The Borough President released an open letter to neighbors and residents of Park West Village on Friday, May 10, concerning recent developments at the site of the future Jewish Home Lifecare elder care facility on West 97th Street. Excerpts from the letter are below:
As many of you know, a study sponsored by the Park West Village Tenants Association recently found potentially high levels of lead beneath the parking lot that is the planned future development site of the new Jewish Home Lifecare skilled nursing facility. Since this development plan was announced, I have urged Jewish Home to conduct an Environmental Assessment Study (EAS) in accordance with State Environmental Quality Review regulations (SEQR), and this recent finding underscores the necessity of such a study.
Today, representatives from Jewish Home Lifecare advised me that they will immediately begin conducting an EAS. This study will include all impact categories mandated by State law including the crucial areas of: Land Use and Zoning, Socioeconomic Conditions, Community Facilities and Services, Open Space, Hazardous Materials, Traffic and Parking, Transit and Pedestrians, Air Quality, Noise, Construction Impacts, and Public Health. Jewish Home Lifecare estimates that this study will be concluded in just a few weeks.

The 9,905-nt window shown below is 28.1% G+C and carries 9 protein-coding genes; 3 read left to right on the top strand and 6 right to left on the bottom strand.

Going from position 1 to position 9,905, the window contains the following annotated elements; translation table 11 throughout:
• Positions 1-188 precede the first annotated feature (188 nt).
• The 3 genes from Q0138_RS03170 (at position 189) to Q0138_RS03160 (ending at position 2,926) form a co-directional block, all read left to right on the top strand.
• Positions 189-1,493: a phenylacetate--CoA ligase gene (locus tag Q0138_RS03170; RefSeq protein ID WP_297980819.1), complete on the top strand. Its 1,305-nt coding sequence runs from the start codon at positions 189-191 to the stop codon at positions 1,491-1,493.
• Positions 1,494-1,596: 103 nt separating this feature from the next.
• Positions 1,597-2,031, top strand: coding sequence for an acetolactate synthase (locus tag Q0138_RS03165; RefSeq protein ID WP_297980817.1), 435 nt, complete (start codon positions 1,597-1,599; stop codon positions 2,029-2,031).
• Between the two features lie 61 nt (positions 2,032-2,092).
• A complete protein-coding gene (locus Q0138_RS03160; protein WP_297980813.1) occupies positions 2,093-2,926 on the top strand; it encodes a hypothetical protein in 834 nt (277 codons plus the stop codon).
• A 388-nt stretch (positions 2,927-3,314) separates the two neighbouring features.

The importance of this development should not be underestimated. If a likely impact is found in any category, a “Positive Declaration” will be issued by the State Health Department and an Environment Impact Study (EIS) will be mandated. There will be a public hearing in Manhattan regarding the scope of the EIS, giving community members and elected officials the chance to submit testimony to comment on the breadth of the study. In the past, developments with similar land use and environmental conditions have almost always resulted in a Positive Declaration based on the EAS, and so a full-blown EIS is likely to follow.
This is a meaningful turn of events for Park West Village, PS 163 and the surrounding community. Many residents have expressed concerns about public health and safety during construction. The EAS and probable EIS will determine potential hazards and create a roadmap for appropriate mitigation.
If you have questions about this development or any other neighborhood concern, please contact Rebecca Godlewicz, my liaison to the Upper West Side, at (212) 669-4546 or firstname.lastname@example.org.
Scott M. Stringer
Manhattan Borough President
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